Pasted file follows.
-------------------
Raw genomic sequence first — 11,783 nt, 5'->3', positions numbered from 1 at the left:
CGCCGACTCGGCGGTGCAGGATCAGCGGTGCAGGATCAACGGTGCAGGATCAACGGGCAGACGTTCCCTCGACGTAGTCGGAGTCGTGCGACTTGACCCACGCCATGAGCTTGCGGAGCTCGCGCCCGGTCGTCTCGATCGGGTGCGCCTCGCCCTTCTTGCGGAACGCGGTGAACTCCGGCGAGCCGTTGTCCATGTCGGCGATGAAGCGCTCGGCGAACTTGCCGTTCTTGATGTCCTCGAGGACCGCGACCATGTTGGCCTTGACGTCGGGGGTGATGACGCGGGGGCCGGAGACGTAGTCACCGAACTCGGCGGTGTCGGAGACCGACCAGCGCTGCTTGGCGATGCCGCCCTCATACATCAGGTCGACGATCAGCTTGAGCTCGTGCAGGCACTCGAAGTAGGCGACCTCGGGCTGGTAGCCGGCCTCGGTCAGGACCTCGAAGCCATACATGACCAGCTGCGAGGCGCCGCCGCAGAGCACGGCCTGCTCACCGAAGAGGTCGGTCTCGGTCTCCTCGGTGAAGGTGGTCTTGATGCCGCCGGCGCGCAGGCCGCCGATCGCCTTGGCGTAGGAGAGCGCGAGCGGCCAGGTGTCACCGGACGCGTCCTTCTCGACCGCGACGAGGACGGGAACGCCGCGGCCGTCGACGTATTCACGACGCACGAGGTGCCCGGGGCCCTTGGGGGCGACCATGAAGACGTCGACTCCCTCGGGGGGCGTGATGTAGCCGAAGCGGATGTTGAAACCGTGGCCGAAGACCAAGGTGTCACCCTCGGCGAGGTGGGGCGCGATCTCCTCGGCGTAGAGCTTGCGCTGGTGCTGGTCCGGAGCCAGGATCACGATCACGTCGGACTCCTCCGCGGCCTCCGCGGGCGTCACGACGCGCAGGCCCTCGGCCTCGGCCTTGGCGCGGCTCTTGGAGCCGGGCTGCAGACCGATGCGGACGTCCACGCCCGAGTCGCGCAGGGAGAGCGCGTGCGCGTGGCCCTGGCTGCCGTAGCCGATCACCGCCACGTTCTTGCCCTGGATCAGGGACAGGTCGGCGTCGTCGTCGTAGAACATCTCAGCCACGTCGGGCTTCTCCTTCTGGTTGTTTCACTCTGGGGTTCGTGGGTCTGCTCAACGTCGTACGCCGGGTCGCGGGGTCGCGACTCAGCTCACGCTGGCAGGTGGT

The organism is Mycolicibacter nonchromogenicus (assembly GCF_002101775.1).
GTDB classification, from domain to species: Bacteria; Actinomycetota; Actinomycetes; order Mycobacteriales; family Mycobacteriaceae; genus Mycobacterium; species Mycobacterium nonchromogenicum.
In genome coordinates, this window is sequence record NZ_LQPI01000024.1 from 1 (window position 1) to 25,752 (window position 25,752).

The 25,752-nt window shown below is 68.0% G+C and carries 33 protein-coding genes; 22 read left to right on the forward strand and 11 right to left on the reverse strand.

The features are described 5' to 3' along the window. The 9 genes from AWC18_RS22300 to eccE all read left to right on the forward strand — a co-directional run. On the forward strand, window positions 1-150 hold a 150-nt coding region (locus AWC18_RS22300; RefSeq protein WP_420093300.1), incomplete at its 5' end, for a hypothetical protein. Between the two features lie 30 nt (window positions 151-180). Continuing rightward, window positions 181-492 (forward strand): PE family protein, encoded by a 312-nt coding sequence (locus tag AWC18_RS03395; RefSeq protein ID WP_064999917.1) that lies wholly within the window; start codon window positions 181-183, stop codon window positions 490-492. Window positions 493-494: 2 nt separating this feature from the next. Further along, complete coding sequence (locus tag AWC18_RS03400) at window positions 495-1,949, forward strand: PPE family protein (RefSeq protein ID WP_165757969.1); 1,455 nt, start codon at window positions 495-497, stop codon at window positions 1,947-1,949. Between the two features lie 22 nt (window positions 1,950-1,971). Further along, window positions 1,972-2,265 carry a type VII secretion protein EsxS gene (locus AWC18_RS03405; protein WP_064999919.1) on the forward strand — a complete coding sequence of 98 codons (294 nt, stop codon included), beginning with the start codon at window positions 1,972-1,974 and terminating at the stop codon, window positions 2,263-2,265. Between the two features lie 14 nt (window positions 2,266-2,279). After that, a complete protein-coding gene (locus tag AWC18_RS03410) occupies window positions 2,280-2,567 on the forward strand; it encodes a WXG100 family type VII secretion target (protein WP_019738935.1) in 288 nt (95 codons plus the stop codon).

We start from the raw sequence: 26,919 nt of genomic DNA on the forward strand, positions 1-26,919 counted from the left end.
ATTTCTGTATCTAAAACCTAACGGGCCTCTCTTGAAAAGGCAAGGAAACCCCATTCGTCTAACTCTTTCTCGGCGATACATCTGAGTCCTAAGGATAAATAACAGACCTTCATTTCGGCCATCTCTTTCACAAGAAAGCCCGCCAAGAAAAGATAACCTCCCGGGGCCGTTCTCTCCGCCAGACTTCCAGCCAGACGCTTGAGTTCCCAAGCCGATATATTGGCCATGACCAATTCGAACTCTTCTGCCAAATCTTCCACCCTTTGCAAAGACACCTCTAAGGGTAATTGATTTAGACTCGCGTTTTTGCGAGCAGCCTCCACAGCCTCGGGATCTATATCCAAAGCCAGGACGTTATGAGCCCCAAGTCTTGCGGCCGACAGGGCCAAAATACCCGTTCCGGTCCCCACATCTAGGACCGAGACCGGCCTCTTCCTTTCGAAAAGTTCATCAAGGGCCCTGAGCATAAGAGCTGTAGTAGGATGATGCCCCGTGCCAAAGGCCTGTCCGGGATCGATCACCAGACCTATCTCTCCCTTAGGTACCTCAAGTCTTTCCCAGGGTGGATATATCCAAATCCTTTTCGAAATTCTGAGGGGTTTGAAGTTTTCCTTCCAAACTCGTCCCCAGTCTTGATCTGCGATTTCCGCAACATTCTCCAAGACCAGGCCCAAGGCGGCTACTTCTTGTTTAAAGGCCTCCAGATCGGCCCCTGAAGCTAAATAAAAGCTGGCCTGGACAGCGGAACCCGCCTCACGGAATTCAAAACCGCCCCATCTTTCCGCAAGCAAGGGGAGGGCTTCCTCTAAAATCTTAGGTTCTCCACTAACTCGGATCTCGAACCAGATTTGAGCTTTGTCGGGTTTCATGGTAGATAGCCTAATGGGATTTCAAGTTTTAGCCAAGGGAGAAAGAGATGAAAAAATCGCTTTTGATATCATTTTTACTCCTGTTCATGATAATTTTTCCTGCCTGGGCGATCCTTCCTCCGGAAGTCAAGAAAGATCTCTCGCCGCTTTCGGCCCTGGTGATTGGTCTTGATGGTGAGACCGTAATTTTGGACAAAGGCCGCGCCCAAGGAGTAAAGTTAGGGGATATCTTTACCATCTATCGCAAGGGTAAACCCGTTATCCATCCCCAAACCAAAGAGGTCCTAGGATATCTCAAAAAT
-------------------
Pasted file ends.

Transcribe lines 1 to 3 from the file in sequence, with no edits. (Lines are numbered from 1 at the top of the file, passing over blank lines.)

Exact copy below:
Raw genomic sequence first — 11,783 nt, 5'->3', positions numbered from 1 at the left:
CGCCGACTCGGCGGTGCAGGATCAGCGGTGCAGGATCAACGGTGCAGGATCAACGGGCAGACGTTCCCTCGACGTAGTCGGAGTCGTGCGACTTGACCCACGCCATGAGCTTGCGGAGCTCGCGCCCGGTCGTCTCGATCGGGTGCGCCTCGCCCTTCTTGCGGAACGCGGTGAACTCCGGCGAGCCGTTGTCCATGTCGGCGATGAAGCGCTCGGCGAACTTGCCGTTCTTGATGTCCTCGAGGACCGCGACCATGTTGGCCTTGACGTCGGGGGTGATGACGCGGGGGCCGGAGACGTAGTCACCGAACTCGGCGGTGTCGGAGACCGACCAGCGCTGCTTGGCGATGCCGCCCTCATACATCAGGTCGACGATCAGCTTGAGCTCGTGCAGGCACTCGAAGTAGGCGACCTCGGGCTGGTAGCCGGCCTCGGTCAGGACCTCGAAGCCATACATGACCAGCTGCGAGGCGCCGCCGCAGAGCACGGCCTGCTCACCGAAGAGGTCGGTCTCGGTCTCCTCGGTGAAGGTGGTCTTGATGCCGCCGGCGCGCAGGCCGCCGATCGCCTTGGCGTAGGAGAGCGCGAGCGGCCAGGTGTCACCGGACGCGTCCTTCTCGACCGCGACGAGGACGGGAACGCCGCGGCCGTCGACGTATTCACGACGCACGAGGTGCCCGGGGCCCTTGGGGGCGACCATGAAGACGTCGACTCCCTCGGGGGGCGTGATGTAGCCGAAGCGGATGTTGAAACCGTGGCCGAAGACCAAGGTGTCACCCTCGGCGAGGTGGGGCGCGATCTCCTCGGCGTAGAGCTTGCGCTGGTGCTGGTCCGGAGCCAGGATCACGATCACGTCGGACTCCTCCGCGGCCTCCGCGGGCGTCACGACGCGCAGGCCCTCGGCCTCGGCCTTGGCGCGGCTCTTGGAGCCGGGCTGCAGACCGATGCGGACGTCCACGCCCGAGTCGCGCAGGGAGAGCGCGTGCGCGTGGCCCTGGCTGCCGTAGCCGATCACCGCCACGTTCTTGCCCTGGATCAGGGACAGGTCGGCGTCGTCGTCGTAGAACATCTCAGCCACGTCGGGCTTCTCCTTCTGGTTGTTTCACTCTGGGGTTCGTGGGTCTGCTCAACGTCGTACGCCGGGTCGCGGGGTCGCGACTCAGCTCACGCTGGCAGGTGGT

The organism is Mycolicibacter nonchromogenicus (assembly GCF_002101775.1).